Your potential customers want an easy way to add an extra $1,000 to their bottom line…
But they need a way to build a list so they can get more repeat business.
In this case, your goal is to sell them a product that teaches them how to make an extra grand with a mailing list.
Want and Need Aren’t Always the Same
What your audience wants and what they need to know or work on next can be related, but can also be very different.
Before you can get into your audience’s wants and needs, you need to know who your target audience and ideal customers are.
It’s still important to analyze your current audience and customers to Find Out What They Really Want.
Define Your Target Audience
Your first job is to figure out who your target audience is.
Once you know that, you’ll have a much better idea of what your product should be about and even what format will work best for the majority of your potential customers.
Start with the niche you’re in and then sub-niche it and get as specific as possible.
For example, you may decide to create content and information products for local small businesses.
You can get even more specific and decide that you want to work with people who have a web presence but are looking for ways to increase their business and their bottom line through online channels.
They are the local restaurants, realtors, hair salons, flower shops, etc. who want to learn how to grow a list, get email subscribers into the store, grow their reach on social media, and make it easy to be found online through a Google search.
That’s the kind of specific picture of your target audience that you want to create.
In this scenario, you may also want to define them as people who are interested in learning how to do these things themselves instead of hiring a social media and email manager.
There’s a big difference between the two and one group will be interested in your info products, while the other is looking or a “done for you” service.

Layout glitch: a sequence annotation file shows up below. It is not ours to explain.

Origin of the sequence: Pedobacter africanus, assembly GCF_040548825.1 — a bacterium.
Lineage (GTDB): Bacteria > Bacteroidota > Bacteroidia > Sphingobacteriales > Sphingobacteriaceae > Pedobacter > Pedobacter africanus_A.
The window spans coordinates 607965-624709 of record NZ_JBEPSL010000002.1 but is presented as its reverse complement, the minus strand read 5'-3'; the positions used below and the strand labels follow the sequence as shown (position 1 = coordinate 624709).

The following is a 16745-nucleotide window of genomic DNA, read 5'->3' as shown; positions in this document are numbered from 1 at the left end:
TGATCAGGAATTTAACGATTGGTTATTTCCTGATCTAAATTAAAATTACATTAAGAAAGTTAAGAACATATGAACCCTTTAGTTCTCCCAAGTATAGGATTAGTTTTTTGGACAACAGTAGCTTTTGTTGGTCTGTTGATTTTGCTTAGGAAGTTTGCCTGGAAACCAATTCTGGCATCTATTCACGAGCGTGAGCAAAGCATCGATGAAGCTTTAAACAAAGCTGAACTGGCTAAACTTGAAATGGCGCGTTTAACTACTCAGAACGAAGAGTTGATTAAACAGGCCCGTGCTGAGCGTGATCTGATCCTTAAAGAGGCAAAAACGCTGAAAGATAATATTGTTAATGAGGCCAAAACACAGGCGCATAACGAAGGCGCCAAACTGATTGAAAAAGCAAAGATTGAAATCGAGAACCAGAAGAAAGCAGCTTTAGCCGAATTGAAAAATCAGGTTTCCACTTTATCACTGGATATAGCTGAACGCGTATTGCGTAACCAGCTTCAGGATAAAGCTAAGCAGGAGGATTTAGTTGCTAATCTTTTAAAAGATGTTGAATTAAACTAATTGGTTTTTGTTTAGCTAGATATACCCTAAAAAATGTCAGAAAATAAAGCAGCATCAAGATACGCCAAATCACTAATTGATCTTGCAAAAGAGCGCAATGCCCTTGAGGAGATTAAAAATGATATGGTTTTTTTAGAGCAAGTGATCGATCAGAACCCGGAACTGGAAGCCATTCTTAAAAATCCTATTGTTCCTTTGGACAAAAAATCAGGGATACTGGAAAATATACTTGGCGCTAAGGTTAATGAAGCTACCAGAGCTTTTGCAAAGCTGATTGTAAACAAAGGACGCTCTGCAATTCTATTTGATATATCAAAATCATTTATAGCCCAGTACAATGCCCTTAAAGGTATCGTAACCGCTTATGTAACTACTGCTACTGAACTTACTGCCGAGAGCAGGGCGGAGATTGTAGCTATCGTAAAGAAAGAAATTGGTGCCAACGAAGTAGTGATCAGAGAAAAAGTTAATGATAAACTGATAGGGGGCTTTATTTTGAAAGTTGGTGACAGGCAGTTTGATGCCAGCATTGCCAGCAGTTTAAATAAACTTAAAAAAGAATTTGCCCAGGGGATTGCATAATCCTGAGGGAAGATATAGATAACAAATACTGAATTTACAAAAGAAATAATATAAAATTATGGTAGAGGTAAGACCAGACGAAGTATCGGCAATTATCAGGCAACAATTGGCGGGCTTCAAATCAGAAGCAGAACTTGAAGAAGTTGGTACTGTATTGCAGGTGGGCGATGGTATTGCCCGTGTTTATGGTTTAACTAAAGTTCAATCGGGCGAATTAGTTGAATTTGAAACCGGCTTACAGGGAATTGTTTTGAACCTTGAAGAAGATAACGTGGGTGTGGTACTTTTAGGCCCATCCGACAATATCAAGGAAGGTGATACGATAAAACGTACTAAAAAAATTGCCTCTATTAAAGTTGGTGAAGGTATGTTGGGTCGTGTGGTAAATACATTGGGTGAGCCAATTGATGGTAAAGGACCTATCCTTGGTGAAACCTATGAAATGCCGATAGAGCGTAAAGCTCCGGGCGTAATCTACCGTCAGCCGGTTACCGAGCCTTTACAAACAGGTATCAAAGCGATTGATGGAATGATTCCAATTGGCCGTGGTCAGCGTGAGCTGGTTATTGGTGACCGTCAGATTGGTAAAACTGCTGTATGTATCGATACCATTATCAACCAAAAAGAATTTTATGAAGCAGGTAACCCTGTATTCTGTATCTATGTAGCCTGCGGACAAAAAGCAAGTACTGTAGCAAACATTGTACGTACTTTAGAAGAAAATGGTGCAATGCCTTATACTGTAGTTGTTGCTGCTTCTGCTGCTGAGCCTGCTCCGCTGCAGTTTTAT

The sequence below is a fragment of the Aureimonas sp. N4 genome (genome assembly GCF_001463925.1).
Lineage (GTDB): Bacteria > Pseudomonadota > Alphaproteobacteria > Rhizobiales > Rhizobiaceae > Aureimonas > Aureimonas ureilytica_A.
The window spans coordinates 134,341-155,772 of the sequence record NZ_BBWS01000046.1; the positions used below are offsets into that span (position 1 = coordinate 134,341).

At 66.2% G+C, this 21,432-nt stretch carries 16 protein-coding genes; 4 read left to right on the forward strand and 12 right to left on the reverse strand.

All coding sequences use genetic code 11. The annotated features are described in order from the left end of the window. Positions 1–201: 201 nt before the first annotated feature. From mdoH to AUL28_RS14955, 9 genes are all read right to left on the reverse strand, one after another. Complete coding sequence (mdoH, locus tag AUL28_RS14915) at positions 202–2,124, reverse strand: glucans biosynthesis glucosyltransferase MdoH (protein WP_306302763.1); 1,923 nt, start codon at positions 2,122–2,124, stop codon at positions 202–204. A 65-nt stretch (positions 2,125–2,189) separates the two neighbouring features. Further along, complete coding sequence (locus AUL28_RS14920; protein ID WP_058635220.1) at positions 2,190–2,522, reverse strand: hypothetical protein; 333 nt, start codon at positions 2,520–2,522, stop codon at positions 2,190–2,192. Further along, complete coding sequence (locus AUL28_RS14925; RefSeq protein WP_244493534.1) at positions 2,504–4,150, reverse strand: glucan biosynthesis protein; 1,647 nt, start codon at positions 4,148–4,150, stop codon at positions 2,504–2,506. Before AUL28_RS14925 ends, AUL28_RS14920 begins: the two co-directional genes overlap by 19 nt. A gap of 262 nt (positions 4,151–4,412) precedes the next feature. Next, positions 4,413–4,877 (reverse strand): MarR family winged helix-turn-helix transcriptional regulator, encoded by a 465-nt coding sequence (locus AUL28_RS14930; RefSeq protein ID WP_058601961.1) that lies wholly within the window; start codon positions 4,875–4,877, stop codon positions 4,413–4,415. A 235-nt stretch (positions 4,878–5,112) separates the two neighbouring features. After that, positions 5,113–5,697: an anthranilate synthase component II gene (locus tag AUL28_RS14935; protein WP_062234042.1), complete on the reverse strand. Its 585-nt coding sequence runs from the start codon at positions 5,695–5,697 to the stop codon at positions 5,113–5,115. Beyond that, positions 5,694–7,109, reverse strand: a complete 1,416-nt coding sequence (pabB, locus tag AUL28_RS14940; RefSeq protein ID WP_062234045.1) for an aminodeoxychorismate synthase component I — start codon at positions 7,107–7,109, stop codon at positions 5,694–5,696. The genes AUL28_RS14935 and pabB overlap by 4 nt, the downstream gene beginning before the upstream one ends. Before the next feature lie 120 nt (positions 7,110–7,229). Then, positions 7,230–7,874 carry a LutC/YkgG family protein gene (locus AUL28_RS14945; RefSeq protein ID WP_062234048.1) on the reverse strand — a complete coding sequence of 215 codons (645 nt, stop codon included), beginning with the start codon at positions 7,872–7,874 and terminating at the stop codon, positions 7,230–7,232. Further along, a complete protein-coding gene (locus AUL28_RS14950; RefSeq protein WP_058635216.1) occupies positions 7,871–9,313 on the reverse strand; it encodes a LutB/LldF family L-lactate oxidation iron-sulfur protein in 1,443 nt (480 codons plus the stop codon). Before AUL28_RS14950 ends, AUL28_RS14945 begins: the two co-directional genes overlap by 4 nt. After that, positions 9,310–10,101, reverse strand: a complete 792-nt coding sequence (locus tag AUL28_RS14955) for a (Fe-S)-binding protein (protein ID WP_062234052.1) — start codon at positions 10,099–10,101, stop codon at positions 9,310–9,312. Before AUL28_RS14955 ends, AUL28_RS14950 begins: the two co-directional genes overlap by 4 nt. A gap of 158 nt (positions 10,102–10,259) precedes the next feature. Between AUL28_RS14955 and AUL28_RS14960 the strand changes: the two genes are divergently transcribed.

Solve A Problem Or Entertain
There are two big motivators that get us to purchase a digital product.
One is entertainment, and the other is problem-solving.
Think about the digital products you’ve bought in the past.
Your Netflix subscription and most of the books on your Kindle are there to entertain you.
A guide for digital product creation, >>Link to How to Create Your First Digital Product (#2 in Digital Product Creation Series) << on the other hand, helps you solve the problem of making money online.
As you start to think about other digital products you’ve bought, you’ll quickly see that they all neatly into one of these two categories.
Every once in a while a product may hit on both, but that’s rare and not always possible to do.
For most of us, the focus will be on problem-solving products. Here are a few examples to give you an idea of the type of product we’re talking about:
- Make money with affiliate marketing.
- How to be productive during the day.
- Write compelling blog posts that grab your reader’s attention.
- Start your online business on a tight budget.
- Grow your reach through social media.
Your primary job as an info product creator is to define or find a problem your target audience has and then provide them with the information and tools they need to solve said problem.
Don’t Be Afraid To Be Specific
Last but not least, don’t be afraid to be very specific with your digital products.
Let’s go back to the earlier example of providing digital products to local business owners who want to increase the business they get as a result of their online marketing efforts.
It could be a very smart choice to target individual types of businesses.
For example, you could create a product about starting and profiting from a mailing list for flower shops.
Or how about Facebook advertising strategies for flower shops.
You can get very specific in the strategies and examples you use throughout your product.
As a result, it will be much easier to sell this particular product to brick and mortar flower shops.
Since everything is digital, there’s no reason you can’t go back and edit the product later on, so it’s a good fit for local restaurant owners or hair salons.
The bulk of the content will be the same, and you just tweak it to fit this new audience.
What I want you to take away is that you need to know who your target audience and your ideal customers are, what problems they have, and how you can help them solve one of those problems.
Once you figure this out, the actual product creating will become pretty straight-forward.